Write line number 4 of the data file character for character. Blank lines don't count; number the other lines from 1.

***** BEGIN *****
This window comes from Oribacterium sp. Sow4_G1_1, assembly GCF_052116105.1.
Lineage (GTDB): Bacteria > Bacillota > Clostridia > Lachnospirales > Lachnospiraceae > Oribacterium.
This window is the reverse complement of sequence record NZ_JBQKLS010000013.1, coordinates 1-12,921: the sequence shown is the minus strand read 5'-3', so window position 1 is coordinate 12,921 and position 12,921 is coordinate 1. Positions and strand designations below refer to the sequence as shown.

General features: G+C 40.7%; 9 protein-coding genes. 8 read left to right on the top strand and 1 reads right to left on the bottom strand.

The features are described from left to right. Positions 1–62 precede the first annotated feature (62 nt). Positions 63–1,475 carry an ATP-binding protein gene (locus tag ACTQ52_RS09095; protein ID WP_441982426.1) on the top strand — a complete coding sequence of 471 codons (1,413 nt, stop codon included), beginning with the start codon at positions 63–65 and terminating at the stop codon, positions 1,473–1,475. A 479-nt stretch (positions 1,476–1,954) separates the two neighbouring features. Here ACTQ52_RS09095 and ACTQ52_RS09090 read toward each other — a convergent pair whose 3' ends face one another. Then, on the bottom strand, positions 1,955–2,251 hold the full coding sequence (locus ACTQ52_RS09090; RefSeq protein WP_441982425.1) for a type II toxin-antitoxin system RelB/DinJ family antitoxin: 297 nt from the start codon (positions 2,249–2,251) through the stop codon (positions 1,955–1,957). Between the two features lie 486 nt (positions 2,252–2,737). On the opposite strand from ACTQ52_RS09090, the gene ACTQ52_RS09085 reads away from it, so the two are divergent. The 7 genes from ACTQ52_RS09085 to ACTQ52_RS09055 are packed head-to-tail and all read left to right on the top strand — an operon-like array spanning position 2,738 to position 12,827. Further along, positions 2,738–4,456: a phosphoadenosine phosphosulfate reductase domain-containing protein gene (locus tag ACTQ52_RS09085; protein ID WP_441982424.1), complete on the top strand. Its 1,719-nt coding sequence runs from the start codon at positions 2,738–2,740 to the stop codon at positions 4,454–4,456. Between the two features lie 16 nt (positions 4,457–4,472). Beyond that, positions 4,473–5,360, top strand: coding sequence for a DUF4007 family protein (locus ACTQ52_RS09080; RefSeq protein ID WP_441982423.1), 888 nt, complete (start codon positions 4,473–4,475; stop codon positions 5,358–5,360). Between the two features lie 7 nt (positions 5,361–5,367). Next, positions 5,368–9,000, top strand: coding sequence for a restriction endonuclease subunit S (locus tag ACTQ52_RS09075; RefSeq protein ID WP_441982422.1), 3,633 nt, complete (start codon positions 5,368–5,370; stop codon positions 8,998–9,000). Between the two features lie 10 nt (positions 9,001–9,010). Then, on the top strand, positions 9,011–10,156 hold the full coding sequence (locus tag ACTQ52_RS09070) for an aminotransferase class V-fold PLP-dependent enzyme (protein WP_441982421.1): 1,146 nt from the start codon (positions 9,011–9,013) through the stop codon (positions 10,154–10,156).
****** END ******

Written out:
General features: G+C 40.7%; 9 protein-coding genes. 8 read left to right on the top strand and 1 reads right to left on the bottom strand.